Slugs and snails are the last things any gardener wants in their garden or vegetable patch. However, gardening expert and Gardener’s World host Monty Don says that using slug pellets is the one thing we should avoid doing as a way to fight them off.
- See also: How to identify bugs in your home – bed bugs, termites, cockroaches, ants and more with pictures
Writing on his blog, he says we should ‘avoid slug pellets or any chemicals that can harm other wildlife’ when warding off slugs.
As frustrating as it may be to have tulips, lettuce or delphiniums attacked by the slimy pests, he argues that we simply shouldn’t be resorting to anything poisonous. Although they’re seen as a threat, Monty explains that slugs are actually brilliant at recycling waste vegetative matter.
As we all know, the unfortunate thing is that they ‘do not discriminate between a fallen leaf and a delicious young seedling.’ Instead of using pellets, the gardening expert suggests using a small cold frame or table for raising tender young plants.
An obvious point, but one worth mentioning is to check carefully for slugs every day to minimize the risk of them wreaking havoc. He also recommends we create an eco-friendly garden to encourage a wild range of predators.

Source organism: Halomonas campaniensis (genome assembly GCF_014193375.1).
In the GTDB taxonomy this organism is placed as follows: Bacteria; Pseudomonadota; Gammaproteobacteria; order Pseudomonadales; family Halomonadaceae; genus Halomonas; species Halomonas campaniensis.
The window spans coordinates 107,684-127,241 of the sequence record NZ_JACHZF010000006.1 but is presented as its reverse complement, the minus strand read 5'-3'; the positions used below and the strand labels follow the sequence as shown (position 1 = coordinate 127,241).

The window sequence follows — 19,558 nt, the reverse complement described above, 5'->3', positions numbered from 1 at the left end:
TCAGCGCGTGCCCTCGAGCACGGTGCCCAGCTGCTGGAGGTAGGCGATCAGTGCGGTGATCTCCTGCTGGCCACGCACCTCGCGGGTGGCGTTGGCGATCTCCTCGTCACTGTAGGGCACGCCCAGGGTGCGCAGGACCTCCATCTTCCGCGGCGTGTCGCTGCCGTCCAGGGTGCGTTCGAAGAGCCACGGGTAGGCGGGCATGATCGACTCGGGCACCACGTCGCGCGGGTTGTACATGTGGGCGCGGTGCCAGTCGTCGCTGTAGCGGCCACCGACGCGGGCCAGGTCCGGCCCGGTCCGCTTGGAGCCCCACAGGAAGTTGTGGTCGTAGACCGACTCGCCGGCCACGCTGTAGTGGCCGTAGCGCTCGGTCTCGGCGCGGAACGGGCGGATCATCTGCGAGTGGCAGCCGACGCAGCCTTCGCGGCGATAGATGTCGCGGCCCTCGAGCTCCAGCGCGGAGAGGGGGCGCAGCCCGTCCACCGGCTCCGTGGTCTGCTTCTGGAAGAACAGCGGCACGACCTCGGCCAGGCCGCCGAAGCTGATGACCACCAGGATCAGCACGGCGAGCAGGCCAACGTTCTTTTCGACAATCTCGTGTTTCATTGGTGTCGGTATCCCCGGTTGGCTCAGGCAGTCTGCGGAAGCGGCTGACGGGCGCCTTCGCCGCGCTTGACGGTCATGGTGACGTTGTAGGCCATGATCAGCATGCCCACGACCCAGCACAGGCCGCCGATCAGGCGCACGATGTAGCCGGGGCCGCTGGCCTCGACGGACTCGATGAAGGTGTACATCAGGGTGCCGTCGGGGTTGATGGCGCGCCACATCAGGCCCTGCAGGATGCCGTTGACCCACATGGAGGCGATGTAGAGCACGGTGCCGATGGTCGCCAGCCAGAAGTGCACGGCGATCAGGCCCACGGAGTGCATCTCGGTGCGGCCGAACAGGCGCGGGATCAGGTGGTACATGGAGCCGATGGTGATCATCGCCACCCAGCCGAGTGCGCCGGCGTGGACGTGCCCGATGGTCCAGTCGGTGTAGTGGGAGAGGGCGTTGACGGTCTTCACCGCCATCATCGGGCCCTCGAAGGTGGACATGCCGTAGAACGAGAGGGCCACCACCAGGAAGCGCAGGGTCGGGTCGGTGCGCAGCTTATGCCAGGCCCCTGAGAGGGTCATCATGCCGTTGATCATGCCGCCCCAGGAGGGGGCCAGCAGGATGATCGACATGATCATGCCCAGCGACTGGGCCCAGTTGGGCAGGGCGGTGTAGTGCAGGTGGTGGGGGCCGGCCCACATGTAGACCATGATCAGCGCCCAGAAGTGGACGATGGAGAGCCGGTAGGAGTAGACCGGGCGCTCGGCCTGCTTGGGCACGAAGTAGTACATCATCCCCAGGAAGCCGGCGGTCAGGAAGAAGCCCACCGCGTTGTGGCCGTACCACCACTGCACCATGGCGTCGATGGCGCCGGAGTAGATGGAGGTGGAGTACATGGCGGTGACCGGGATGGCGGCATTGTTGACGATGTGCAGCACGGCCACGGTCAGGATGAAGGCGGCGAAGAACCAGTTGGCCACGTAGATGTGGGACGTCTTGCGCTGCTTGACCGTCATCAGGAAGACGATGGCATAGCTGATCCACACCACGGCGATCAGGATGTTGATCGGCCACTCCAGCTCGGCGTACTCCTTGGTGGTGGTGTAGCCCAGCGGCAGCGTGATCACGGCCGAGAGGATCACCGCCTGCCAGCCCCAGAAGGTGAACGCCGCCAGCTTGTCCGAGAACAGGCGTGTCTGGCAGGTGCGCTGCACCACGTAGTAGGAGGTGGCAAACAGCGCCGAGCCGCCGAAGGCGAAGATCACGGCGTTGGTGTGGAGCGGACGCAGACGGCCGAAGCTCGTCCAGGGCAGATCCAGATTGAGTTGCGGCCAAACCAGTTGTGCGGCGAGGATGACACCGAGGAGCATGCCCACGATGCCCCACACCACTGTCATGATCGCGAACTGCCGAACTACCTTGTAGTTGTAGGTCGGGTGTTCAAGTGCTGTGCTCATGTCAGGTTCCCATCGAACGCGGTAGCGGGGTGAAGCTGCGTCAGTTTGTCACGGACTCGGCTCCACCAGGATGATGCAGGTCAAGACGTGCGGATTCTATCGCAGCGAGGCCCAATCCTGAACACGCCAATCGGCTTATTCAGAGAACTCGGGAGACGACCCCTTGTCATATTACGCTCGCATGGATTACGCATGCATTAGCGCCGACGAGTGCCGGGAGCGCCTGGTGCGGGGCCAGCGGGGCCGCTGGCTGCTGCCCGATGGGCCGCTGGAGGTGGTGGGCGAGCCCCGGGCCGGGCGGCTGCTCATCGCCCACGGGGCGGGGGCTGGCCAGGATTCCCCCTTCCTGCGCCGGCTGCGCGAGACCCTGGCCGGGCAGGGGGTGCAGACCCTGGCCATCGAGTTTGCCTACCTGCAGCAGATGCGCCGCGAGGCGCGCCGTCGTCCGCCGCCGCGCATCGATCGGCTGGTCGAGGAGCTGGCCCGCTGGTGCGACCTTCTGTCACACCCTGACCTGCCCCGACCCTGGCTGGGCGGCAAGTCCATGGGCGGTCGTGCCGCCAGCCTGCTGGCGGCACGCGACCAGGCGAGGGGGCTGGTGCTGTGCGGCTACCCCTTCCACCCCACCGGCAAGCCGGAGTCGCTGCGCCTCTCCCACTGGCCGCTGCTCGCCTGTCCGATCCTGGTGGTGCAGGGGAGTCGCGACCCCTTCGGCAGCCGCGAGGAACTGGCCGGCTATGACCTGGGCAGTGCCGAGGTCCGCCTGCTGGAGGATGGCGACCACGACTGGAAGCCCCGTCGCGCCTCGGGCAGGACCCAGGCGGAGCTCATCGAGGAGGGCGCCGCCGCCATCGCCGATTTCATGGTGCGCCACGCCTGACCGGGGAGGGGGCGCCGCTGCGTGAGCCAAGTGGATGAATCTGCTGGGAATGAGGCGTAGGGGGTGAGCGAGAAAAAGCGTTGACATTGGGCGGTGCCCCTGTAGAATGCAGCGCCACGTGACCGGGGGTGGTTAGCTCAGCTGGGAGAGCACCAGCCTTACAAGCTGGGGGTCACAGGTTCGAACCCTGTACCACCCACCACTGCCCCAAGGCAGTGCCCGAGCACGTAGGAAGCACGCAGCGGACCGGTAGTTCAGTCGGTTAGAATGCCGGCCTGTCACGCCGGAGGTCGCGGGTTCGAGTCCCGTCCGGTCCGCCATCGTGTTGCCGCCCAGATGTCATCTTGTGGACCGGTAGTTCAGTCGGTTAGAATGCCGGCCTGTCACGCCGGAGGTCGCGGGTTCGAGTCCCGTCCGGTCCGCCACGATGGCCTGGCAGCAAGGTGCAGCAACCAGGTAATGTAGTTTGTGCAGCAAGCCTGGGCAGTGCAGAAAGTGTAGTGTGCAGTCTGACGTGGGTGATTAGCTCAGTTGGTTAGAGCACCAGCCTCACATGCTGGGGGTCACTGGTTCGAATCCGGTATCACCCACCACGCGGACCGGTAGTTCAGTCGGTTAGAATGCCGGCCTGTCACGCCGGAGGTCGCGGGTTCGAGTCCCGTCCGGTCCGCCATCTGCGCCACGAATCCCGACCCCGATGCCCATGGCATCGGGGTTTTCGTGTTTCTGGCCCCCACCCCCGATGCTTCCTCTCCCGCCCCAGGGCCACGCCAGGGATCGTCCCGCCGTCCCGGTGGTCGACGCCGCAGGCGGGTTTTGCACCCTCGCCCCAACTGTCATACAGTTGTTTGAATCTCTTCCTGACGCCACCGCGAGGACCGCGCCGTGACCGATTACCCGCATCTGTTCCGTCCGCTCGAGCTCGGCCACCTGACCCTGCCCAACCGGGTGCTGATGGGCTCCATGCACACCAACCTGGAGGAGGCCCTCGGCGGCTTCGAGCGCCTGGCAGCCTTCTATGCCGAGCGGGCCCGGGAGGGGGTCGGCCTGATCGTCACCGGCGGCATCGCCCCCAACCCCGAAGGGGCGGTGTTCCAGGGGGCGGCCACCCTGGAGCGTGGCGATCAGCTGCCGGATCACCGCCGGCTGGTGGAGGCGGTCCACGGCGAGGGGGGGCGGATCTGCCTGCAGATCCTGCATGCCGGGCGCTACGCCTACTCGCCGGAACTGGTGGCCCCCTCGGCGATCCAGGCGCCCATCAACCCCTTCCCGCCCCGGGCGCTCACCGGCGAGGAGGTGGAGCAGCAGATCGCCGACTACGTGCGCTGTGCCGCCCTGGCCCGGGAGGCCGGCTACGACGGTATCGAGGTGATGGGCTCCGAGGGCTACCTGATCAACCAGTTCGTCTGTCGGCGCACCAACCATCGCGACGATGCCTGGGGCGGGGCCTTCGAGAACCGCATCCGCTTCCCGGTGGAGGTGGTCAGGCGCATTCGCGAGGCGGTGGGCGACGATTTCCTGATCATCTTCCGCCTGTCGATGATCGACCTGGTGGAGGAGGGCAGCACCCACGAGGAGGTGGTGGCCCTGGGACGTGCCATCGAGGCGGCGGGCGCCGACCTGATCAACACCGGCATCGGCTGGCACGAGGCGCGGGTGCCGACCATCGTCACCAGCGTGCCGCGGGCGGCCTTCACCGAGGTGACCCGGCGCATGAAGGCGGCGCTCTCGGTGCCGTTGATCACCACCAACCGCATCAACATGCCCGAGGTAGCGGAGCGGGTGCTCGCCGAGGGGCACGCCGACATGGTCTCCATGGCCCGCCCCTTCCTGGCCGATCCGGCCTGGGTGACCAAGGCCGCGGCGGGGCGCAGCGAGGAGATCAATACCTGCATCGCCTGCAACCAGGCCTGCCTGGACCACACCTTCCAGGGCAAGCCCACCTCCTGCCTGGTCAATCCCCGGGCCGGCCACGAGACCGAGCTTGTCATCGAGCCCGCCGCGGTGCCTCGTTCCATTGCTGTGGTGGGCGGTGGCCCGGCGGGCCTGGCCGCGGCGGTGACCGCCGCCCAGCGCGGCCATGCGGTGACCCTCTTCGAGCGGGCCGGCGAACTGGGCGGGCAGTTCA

This will scare off slugs without the need for any human intervention. Building a pond and having a variety of lengths of grass and plenty of slugs will help to encourage hedgehogs and frogs.
Liam Lapping from Flowercard (opens in new tab)points out that pellets look appetizing to cats and dogs as they look like pet food. 'Similarly, birds, hedgehogs, and other garden wildlife are also attracted to pellets even though they can be fatal to these smaller animals,' he says.
On a recent episode of Gardener’s World, Monty Don explained how he grows lettuce to keep them safe from slugs. ‘I always grow them in the same way nowadays which is to sow them in a seed tray and then trick them out into plugs,’ he says.
This gives lettuce a better chance of getting off to a good start, as slugs can often get to them just as they start to come out above the ground. ‘This all started because I found when I directly sowed the slugs and snails could devastate them just as they appeared above the ground,’ he says.
- See also: 90 garden design ideas – best outdoor looks for SS21
If you love picking fresh ingredients from your garden, take a look at our piece on how to create a kitchen garden piece for what to grow next. Plus, our gardening for beginners guide is brimming with simple ideas.
If slugs are posing a real problem, raised beds and using broken up egg shells can also help fend them off. There also plenty of plants that slugs don't like, such as fern, so consider adding them into your garden.